F1 Community Mourns Loss Of Professor Sid Watkins Who Died At Age 84
Professor SID WATKINS, the F1 doctor who tended to AYRTON SENNA after his fatal crash at Imola in '94 and who saved the lives of countless others through his work on safety, "has died at the age of 84," according to Alan Baldwin of REUTERS. Watkins was brought in to the sport by F1 CEO BERNIE ECCLESTONE in '78, shortly before the death of Swedish great RONNIE PETERSON at Monza in September of that year. The Briton worked closely with former Int'l Automobile Federation (FIA) head MAX MOSLEY to improve track and car safety, stepping down as medical officer only in '04 but continuing to play a role at the governing body as first president of its foundation. In his book "Life at the Limit: Triumph and Tragedy in Formula One" Watkins wrote of Senna's final days and how distraught the Brazilian was at [ROLAND] RATZENBERGER's death in qualifying. Advising Senna not to race, he added: "In fact, why don't you give it up altogether? What else do you need to do? You have been world champion three times, you are obviously the quickest driver. Give it up and let's go fishing." As word spread around F1 of his death late on Wednesday, confirmed by a source close to the family, "tributes poured in from drivers and all whose lives were touched by the wise-cracking neurosurgeon with a love of cigars and whisky." They included Brazilian RUBENS BARRICHELLO, who suffered a huge crash on the same San Marino Grand Prix weekend that claimed the lives of Senna and Austrian Ratzenberger. Barrichello said on Twitter to 1.7 million followers, "It was Sid Watkins that saved my life in Imola 94. great guy to be with, always happy...tks for everything u have done for us drivers. RIP." Senna remains the last driver fatality in a F1 race and "much of the credit for the survival of others can be laid at the door of Watkins," known simply as "Prof" by paddock regulars and "Sid" by closer friends. McLaren Chair and former team Principal RON DENNIS, whose cars took Senna to all of his titles said in a statement, "Today the world of motor racing lost one of it's true greats. No he wasn't a driver. No he wasn't an engineer. No, he wasn't a designer. He was a doctor and it's probably fair to say that he did more than anyone, over many years, to make Formula One as safe as it is today" (REUTERS, 9/13).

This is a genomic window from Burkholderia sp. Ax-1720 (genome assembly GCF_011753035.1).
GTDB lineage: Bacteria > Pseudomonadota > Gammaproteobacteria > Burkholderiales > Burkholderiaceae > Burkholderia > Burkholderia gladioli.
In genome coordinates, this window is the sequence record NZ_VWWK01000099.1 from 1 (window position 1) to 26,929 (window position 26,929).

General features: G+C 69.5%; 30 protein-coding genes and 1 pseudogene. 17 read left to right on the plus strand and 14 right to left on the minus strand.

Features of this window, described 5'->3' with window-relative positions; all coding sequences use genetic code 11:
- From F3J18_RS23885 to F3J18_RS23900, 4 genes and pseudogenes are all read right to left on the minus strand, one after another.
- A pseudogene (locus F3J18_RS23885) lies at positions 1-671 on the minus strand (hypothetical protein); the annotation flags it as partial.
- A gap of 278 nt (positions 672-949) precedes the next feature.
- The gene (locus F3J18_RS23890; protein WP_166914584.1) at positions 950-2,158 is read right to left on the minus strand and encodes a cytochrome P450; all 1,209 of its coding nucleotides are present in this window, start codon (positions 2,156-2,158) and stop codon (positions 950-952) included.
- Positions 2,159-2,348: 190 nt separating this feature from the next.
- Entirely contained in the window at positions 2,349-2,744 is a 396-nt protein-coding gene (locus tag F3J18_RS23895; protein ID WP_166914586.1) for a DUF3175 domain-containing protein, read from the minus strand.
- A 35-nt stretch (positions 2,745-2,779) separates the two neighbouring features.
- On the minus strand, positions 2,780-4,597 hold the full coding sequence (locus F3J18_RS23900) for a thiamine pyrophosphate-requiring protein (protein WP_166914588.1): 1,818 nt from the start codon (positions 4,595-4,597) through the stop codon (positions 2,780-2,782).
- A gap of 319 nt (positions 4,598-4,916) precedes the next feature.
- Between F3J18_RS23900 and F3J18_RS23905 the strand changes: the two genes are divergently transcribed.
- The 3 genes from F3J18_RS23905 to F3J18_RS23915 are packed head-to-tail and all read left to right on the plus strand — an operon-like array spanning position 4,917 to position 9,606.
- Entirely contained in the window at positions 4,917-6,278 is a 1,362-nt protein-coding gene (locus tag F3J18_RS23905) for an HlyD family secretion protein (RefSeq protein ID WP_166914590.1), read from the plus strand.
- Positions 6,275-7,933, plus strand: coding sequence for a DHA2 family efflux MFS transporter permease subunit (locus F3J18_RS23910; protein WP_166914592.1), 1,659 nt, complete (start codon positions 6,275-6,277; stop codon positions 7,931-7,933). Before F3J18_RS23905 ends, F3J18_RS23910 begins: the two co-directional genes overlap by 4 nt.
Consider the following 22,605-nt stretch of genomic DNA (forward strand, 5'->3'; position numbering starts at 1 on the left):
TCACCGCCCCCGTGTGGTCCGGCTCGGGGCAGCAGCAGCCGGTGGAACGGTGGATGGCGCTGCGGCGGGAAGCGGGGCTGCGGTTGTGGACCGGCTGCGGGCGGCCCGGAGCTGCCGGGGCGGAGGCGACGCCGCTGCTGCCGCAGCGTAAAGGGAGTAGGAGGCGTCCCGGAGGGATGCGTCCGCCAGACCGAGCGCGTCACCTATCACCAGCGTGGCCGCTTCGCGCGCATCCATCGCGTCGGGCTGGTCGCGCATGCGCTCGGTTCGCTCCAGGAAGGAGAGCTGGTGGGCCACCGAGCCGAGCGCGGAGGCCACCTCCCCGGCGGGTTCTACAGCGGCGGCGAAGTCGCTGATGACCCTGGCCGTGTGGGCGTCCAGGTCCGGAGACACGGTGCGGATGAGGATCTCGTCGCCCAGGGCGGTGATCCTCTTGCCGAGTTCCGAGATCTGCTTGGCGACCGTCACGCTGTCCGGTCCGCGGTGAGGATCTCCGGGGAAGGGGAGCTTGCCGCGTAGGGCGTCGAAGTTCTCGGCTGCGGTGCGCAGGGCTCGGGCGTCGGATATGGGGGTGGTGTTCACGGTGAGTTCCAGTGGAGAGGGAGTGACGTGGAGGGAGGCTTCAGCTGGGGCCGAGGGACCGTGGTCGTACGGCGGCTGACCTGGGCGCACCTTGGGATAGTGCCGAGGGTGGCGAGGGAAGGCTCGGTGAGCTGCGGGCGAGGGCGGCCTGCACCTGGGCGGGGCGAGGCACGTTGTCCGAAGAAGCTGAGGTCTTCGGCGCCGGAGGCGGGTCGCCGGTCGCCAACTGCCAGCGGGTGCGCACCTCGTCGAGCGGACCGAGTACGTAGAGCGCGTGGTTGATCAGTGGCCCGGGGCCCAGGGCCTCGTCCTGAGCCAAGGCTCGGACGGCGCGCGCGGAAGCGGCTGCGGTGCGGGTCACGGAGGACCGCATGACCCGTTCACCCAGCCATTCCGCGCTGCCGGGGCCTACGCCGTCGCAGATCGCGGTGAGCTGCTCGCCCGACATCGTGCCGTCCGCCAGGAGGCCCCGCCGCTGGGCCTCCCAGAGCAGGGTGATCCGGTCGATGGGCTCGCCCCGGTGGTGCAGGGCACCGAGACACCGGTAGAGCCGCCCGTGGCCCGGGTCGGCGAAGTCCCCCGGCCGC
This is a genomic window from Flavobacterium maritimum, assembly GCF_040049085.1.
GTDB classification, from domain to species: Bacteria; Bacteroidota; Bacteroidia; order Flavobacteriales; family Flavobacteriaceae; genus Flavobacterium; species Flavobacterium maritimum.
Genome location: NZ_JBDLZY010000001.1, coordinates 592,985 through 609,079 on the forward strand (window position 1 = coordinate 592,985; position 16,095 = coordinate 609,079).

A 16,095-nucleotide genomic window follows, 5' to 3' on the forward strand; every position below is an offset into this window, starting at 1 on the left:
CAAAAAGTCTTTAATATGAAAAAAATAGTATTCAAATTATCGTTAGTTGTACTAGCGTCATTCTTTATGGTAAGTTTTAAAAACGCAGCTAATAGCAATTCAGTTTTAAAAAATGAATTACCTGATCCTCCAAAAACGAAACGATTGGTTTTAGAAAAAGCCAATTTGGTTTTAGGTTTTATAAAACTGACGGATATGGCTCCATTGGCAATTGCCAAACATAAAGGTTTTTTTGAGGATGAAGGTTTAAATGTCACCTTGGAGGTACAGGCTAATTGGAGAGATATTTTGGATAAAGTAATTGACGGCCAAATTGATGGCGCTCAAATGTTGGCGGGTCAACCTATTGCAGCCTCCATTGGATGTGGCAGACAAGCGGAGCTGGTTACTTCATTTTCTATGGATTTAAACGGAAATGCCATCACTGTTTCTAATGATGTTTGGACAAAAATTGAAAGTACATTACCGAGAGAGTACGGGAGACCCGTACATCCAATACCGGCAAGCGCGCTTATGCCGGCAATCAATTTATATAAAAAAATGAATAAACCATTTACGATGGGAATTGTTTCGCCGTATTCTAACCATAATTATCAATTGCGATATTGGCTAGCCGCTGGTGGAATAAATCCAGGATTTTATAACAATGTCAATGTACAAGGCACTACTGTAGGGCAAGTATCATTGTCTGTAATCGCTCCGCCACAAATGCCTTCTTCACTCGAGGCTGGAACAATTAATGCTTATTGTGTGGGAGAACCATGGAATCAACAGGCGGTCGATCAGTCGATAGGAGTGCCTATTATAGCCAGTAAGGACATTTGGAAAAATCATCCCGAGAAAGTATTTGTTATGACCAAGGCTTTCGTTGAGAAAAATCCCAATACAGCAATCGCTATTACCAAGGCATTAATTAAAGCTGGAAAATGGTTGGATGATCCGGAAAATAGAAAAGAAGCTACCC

'A SAD DAY': The London DAILY MAIL wrote that F1's current medical delegate GARY HARTSTEIN, who learned his trade for seven years under Watkins' wing, said: "For a long time I wanted to call him every time I had to make a decision. Then I just started thinking 'what would he do in this situation? And finally, for better or for worse, I realised I was doing just what he'd do (but probably not as well). When I told him this a few years ago, he smiled and said "Of course old boy! You've had a bloody great teacher!" FIA President JEAN TODT said, "This is a truly sad day for the FIA family and the entire motor sport community. Sid was loved and respected in equal measure by all those who knew and worked with him. We will always be grateful for the safety legacy that he has left our sport." FIA Institute President GERARD SAILLANT added: "Sid was a true gentleman of our sport and always a pleasure to work with" (DAILY MAIL, 9/13).